What is it with these rainbow colorings in 2d intensity plots. Here's an example of using some of my data where the intensity goes from 0 to a positive number:
The rainbow color is confusing. Is it some kind of gay pride thing? I can't see from the graph whether the yellow or the red is the "hottest" color. The intermediary colors require guesswork. I need to constantly look at the bar to get my bearings.
If you're color blind then some of the colors will be invisible.
And finally, it translates very poorly to black and white, and I know some of you out there print .pdf's on black-and-white printers because that's all your stingy department can afford.
Look how the highest values and the lowest values gets converted to black.
Instead, I've found that a two-tone color scheme is much more effective (and easier on the eye). By choosing white as one of the tones, the intensity corresponding to 0 fades into the background, allowing the vibrant red to jump into the foreground and catch the eye.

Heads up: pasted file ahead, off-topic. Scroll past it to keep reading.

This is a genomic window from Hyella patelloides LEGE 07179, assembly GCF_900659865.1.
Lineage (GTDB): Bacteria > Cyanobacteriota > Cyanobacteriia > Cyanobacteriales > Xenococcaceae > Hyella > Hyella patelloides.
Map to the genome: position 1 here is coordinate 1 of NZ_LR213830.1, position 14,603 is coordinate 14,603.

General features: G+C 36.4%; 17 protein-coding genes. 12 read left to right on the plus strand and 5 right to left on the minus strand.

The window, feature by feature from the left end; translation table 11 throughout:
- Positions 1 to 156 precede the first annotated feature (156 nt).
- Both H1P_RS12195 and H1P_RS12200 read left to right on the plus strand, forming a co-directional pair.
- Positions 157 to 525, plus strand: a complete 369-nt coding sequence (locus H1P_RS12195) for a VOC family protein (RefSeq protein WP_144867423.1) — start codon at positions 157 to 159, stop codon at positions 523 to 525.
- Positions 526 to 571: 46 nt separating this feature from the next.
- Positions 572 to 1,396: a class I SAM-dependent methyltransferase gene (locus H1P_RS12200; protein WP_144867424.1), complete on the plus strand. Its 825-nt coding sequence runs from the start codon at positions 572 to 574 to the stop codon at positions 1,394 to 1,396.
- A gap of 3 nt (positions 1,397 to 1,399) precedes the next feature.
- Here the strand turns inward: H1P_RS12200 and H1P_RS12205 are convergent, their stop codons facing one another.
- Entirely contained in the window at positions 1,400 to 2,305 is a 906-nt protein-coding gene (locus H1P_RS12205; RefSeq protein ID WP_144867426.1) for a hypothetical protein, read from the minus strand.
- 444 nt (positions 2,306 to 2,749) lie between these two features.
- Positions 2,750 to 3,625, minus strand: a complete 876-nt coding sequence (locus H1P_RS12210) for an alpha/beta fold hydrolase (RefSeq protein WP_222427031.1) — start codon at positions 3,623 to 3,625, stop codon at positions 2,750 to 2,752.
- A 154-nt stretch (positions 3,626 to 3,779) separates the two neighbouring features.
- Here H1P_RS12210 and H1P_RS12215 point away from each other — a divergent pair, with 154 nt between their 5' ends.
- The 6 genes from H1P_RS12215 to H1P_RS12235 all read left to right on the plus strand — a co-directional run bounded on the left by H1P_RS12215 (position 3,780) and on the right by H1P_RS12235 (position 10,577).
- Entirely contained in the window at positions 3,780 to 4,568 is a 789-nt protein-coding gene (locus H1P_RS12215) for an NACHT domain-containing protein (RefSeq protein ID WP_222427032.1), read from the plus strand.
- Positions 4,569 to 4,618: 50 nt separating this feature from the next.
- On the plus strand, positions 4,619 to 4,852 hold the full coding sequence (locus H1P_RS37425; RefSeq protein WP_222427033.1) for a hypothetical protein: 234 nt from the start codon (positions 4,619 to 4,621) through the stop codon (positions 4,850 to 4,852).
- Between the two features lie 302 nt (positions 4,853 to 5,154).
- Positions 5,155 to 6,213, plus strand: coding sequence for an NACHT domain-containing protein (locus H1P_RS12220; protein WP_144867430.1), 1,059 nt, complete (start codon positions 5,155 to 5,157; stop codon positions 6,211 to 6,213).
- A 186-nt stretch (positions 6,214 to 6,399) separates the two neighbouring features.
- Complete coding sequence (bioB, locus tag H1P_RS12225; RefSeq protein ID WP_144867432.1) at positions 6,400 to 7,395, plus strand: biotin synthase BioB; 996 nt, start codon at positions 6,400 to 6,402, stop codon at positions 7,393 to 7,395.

The great advantage of this choice is that the graph reproduces the information content perfectly even when reduced to black-and-white.
And given the large swathes of white, it saves ink too.
Here's another example of plotting color on to a molecular structure to convey information. First is the default rainbow color scheme used in most programs:
I guess the advantage with a rainbow coloring scheme is useful if you want to discuss specific intensities ("Look at the medium strength positions corresponding to that sparkling orange") but can you tell where the color corresponding to the highest value is? Is it the yellow or the red? No. I didn't think so.
Now contrast that to the red color scheme where it's dead obvious that the dark red is the most intense:
If eye-sore and poor information retrieval is not a problem, then go ahead, stick with the default rainbow coloring scheme.